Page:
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Mountain Home Magazine

A Mouse in the House

D. Gordon E. Robertson

“So many rodents, so little time.” That is the credo by which our cat, Chub, lives. Chub has always had a very close relationship with food, perhaps because he was an orphan and a stray and likely went hungry a lot when he was too little to catch much more than bugs. He has since developed into an extraordinary hunter; we know that because he regularly brings to us the catch of the day.

There are a few theories about why cats gift their humans with dead things. One is that they like the praise—“Oh, good kitty, you caught a mouse!”— that sort of thing. Another school of thought is that cats think we, the people with whom they live, are just poor providers. We couldn’t catch a flying squirrel or a turkey chick if our lives depended on it, and so it’s up to the cat (heavy sigh) to do the hunting for the pride.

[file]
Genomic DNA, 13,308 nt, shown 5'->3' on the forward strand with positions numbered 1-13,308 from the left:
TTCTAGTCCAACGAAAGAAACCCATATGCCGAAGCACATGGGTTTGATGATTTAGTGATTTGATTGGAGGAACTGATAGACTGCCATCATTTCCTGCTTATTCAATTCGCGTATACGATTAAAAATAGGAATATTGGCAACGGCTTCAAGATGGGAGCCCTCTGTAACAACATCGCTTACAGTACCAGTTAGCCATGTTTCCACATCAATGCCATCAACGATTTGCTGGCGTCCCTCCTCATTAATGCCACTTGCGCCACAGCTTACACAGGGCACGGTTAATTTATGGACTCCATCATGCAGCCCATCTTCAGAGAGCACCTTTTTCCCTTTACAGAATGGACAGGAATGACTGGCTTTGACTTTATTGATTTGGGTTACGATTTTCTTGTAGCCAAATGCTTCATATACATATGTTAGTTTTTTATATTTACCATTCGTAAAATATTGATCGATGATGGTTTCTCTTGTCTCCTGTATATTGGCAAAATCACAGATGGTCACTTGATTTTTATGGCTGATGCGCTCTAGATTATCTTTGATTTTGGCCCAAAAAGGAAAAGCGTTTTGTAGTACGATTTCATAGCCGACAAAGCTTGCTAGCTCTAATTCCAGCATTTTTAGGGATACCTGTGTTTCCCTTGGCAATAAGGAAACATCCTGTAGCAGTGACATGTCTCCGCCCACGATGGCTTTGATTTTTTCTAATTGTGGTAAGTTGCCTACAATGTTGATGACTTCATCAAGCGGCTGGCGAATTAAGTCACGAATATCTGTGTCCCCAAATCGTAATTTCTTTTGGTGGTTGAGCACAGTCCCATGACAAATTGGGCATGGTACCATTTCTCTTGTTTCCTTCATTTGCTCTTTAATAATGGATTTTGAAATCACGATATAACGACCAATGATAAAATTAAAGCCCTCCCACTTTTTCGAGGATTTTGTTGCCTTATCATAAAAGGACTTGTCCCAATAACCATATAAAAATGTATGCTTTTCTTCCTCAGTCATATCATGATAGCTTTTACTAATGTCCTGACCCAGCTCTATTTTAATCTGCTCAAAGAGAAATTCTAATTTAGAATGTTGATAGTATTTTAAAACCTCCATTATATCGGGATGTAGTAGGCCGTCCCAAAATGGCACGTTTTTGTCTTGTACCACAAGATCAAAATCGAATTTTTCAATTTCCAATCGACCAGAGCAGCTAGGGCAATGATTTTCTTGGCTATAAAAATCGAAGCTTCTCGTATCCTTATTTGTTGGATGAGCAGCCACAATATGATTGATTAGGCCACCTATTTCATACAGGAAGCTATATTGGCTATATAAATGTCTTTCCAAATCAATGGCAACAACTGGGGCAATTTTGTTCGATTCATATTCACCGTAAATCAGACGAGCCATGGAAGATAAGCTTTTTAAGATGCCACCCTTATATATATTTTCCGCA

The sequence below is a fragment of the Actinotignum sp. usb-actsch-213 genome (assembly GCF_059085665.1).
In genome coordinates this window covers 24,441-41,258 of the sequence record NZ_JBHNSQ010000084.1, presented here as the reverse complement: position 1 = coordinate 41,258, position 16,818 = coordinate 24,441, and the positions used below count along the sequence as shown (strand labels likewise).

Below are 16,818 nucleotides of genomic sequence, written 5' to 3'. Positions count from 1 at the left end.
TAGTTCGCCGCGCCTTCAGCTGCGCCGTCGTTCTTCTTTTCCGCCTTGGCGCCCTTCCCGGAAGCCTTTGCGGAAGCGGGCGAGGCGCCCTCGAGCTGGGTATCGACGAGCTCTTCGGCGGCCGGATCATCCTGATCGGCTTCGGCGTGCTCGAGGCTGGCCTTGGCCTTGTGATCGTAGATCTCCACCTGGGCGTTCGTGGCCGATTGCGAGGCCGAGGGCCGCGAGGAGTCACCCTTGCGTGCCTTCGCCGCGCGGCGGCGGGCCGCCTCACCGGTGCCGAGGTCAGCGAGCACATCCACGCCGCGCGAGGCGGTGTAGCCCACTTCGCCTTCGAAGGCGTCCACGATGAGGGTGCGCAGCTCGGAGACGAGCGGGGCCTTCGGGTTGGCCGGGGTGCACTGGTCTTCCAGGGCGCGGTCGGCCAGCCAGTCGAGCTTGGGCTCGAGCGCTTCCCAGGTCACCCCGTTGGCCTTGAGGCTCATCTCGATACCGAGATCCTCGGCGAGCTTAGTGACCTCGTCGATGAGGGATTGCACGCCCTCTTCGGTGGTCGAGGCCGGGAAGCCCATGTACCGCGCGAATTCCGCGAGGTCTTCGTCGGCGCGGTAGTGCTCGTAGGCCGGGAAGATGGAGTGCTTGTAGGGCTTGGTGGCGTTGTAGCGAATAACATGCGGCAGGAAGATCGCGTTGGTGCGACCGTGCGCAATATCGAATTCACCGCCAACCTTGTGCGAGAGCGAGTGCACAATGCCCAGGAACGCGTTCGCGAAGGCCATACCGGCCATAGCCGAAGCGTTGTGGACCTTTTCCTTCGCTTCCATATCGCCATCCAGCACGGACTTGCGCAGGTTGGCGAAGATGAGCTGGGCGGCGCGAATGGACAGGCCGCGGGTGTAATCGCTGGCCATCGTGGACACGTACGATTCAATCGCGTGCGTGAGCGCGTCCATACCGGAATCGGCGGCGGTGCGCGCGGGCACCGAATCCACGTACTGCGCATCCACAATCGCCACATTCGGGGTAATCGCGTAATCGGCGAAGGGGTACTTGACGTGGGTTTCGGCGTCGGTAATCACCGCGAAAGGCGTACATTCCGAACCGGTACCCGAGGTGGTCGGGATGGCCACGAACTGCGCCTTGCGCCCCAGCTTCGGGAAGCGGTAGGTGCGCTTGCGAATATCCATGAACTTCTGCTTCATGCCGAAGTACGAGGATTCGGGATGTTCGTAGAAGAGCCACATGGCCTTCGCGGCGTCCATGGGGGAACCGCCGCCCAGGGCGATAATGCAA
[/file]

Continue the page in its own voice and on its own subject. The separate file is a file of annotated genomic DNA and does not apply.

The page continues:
Most mornings there are, complements of Chub, bits and pieces of his midnight snacks scattered about on the living room rug. He prefers to eat in the house, so he brings things in through the kitty door to enjoy. Sometimes the things he brings in are still quite lively, so then he and the other cats can have some good entertainment watching us trying to chase chipmunks and bunnies back outside. He catches, but does not eat, moles, voles, and these cute little mice with really long tails that I always thought were kangaroo mice.

It turns out, however, we do not have kangaroo mice in Pennsylvania. What we have are meadow jumping mice and woodland jumping mice. They are similar in appearance—light brown fur, light-to-white bellies, and tails that are five to six inches long. The meadow jumping mouse, Zapus hudsonius, likes grassy, brushy fields and woodland edges. The woodland jumping mouse, Napaeuzapus insignis, is what I think we have around our house. It prefers a hemlock/hardwood forest habitat rather than fields. It can leap up to ten feet—thus the name, I guess. Both the meadow and the woodland jumping mouse eat seeds, grasses, berries, fungi, worms, and insects. They are winter hibernators, curling up in underground burrows. The woodland variety has a longer gestation period than its meadow cousin and so usually has just one litter per season. Woodland babies are also thought to have a longer developmental period as compared to other small rodents, although it is, understandably, difficult to do much research on mouse parenting skills.

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